Best known as a stopover point on the backpacker trail from China to Laos, and as an alternative to the long and cramped boat journey between Huay Xai and Luang Prabang, Luang Namtha has become increasingly popular as a starting point for hill tribe treks, especially those into the Luang NamTha NPA – National Protected Area.
While short on jaw dropping sights, it's a compact and fairly pleasant little town, albeit one divided in two distinct parts: the "old" or original town near the airport (bombed out in the 1970's war), and the "new" or replacement town to the north where the trekking companies and most guesthouses can be found. The two are about 6 km apart. The "old" town sits aside Highway 3 – the modernised route from China to Thailand. The "new" town is located along highway 17A which serves to connect Muang Sing.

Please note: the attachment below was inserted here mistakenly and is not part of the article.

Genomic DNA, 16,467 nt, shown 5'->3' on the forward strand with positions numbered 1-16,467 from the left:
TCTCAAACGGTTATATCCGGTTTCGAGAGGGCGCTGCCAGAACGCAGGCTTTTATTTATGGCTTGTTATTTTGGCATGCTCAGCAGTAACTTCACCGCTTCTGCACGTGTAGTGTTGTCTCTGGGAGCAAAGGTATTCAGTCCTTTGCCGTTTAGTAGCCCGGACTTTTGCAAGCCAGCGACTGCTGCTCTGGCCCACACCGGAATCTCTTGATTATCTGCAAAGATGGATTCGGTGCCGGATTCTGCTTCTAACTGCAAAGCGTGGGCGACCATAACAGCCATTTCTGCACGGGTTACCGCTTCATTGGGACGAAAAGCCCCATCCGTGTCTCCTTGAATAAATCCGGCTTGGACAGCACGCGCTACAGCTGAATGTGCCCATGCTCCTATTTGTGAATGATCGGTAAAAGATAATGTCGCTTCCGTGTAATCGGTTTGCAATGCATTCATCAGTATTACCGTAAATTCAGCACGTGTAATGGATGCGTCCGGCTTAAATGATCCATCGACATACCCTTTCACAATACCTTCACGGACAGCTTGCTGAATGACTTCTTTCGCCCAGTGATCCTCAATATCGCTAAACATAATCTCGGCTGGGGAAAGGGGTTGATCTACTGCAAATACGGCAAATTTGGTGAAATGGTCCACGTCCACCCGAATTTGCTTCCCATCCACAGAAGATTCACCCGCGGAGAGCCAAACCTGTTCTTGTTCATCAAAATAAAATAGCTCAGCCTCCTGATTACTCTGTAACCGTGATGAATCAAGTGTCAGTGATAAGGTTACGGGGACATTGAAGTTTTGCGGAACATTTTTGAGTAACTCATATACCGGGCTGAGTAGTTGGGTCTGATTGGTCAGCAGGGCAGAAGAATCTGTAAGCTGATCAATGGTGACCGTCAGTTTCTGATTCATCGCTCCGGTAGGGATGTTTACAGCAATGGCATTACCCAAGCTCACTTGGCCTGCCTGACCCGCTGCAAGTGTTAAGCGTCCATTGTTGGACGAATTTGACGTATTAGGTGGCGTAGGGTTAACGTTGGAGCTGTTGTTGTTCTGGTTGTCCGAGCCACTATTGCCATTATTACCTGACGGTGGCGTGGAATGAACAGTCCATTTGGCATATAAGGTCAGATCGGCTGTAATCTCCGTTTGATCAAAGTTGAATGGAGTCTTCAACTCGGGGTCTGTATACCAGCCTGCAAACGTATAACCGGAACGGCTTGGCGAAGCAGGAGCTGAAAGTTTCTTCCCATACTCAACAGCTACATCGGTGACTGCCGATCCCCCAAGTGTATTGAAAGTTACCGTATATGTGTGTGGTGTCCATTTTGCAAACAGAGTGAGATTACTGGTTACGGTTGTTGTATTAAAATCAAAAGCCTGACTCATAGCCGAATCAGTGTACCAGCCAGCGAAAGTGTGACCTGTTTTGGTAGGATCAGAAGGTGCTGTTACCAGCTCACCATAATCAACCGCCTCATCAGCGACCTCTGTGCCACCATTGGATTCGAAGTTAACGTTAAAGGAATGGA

Muang Sing district is picturesque with mountains. Muang Sing was a garrison town in the past and a northern most outpost during the French colonial rule, was known as the center of the Sipsongpana civilization where the relics of old barracks and other colonial buildings could still be seen. The Sipsongpana people have shifted to Yunnan Province in the Southern China. There are many old temples of different styles, but a lot of them were destroyed during the war.
There are some 20 temples in Muang Sing. Of note is Wat Sing Jai or Wat Xieng Jai, located behind the Muangsing Guest House. The monastery, painted in hues reminiscent of the Caribbean, has a museum, but because its items are of high local value, it is closed to visitors for fear of theft. Another major temple is the Wat Namkeo. The wihan in the town are typically multi-tired roofed buildings typical of northern Laos, but most houses have corrugated metal roofs and wooden beams, reflecting a lack of wealth in the area. The Buddhas, however, are golden, and typically have large long earlobes, commonly seen in Xishuangbanna, China and Shan State of Burma.
Luang Namtha Museum, also known as Luang Namtha Provincial Museum, is located in the capital city of Luang Namtha. Largely an anthropological museum, it contains numerous items related to local people such as ethnic clothing, Khamu bronze drums, textiles, ceramics, tools, household utensils, hand-crafted weapons, and Buddhism-related items.